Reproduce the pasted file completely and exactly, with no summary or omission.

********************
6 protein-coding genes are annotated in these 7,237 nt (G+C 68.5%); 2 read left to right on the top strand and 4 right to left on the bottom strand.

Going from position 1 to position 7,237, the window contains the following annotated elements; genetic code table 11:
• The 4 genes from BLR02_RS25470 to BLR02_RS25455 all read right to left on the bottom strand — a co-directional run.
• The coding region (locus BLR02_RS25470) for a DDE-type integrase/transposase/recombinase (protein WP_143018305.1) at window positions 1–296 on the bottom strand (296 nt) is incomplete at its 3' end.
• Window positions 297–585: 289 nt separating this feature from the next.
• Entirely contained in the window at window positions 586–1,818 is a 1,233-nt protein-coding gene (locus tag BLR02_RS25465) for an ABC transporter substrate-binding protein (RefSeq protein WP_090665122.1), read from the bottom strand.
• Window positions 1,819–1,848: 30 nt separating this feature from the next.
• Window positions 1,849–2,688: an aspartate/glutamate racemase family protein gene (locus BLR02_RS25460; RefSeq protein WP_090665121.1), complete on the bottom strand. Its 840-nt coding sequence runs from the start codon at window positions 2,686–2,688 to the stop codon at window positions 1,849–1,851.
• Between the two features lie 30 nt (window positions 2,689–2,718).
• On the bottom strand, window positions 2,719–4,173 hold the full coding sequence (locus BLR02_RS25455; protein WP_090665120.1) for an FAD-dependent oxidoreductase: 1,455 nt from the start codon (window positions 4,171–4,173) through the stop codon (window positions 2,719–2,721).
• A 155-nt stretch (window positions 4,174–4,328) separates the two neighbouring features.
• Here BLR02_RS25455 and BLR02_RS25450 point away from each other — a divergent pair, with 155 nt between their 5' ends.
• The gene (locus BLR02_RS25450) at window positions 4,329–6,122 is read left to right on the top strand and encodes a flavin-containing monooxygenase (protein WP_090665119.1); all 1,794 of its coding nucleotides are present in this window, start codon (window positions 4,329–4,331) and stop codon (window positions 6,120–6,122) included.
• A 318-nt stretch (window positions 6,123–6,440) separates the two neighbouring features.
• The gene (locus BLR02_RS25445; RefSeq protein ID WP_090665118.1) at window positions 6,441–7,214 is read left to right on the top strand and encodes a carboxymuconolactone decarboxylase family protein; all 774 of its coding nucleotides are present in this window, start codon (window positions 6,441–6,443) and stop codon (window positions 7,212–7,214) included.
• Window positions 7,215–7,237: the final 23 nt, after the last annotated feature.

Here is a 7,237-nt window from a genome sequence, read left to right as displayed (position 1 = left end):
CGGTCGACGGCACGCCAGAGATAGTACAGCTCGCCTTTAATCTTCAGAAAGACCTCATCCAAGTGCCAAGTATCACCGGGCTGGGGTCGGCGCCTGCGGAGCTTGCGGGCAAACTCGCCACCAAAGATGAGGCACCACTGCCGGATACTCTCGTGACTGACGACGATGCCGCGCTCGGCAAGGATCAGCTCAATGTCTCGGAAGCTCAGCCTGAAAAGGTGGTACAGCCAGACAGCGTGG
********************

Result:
6 protein-coding genes are annotated in these 7,237 nt (G+C 68.5%); 2 read left to right on the top strand and 4 right to left on the bottom strand.

Going from position 1 to position 7,237, the window contains the following annotated elements; genetic code table 11:
• The 4 genes from BLR02_RS25470 to BLR02_RS25455 all read right to left on the bottom strand — a co-directional run.
• The coding region (locus BLR02_RS25470) for a DDE-type integrase/transposase/recombinase (protein WP_143018305.1) at window positions 1–296 on the bottom strand (296 nt) is incomplete at its 3' end.
• Window positions 297–585: 289 nt separating this feature from the next.
• Entirely contained in the window at window positions 586–1,818 is a 1,233-nt protein-coding gene (locus tag BLR02_RS25465) for an ABC transporter substrate-binding protein (RefSeq protein WP_090665122.1), read from the bottom strand.
• Window positions 1,819–1,848: 30 nt separating this feature from the next.
• Window positions 1,849–2,688: an aspartate/glutamate racemase family protein gene (locus BLR02_RS25460; RefSeq protein WP_090665121.1), complete on the bottom strand. Its 840-nt coding sequence runs from the start codon at window positions 2,686–2,688 to the stop codon at window positions 1,849–1,851.
• Between the two features lie 30 nt (window positions 2,689–2,718).
• On the bottom strand, window positions 2,719–4,173 hold the full coding sequence (locus BLR02_RS25455; protein WP_090665120.1) for an FAD-dependent oxidoreductase: 1,455 nt from the start codon (window positions 4,171–4,173) through the stop codon (window positions 2,719–2,721).
• A 155-nt stretch (window positions 4,174–4,328) separates the two neighbouring features.
• Here BLR02_RS25455 and BLR02_RS25450 point away from each other — a divergent pair, with 155 nt between their 5' ends.
• The gene (locus BLR02_RS25450) at window positions 4,329–6,122 is read left to right on the top strand and encodes a flavin-containing monooxygenase (protein WP_090665119.1); all 1,794 of its coding nucleotides are present in this window, start codon (window positions 4,329–4,331) and stop codon (window positions 6,120–6,122) included.
• A 318-nt stretch (window positions 6,123–6,440) separates the two neighbouring features.
• The gene (locus BLR02_RS25445; RefSeq protein ID WP_090665118.1) at window positions 6,441–7,214 is read left to right on the top strand and encodes a carboxymuconolactone decarboxylase family protein; all 774 of its coding nucleotides are present in this window, start codon (window positions 6,441–6,443) and stop codon (window positions 7,212–7,214) included.
• Window positions 7,215–7,237: the final 23 nt, after the last annotated feature.

Here is a 7,237-nt window from a genome sequence, read left to right as displayed (position 1 = left end):
CGGTCGACGGCACGCCAGAGATAGTACAGCTCGCCTTTAATCTTCAGAAAGACCTCATCCAAGTGCCAAGTATCACCGGGCTGGGGTCGGCGCCTGCGGAGCTTGCGGGCAAACTCGCCACCAAAGATGAGGCACCACTGCCGGATACTCTCGTGACTGACGACGATGCCGCGCTCGGCAAGGATCAGCTCAATGTCTCGGAAGCTCAGCCTGAAAAGGTGGTACAGCCAGACAGCGTGG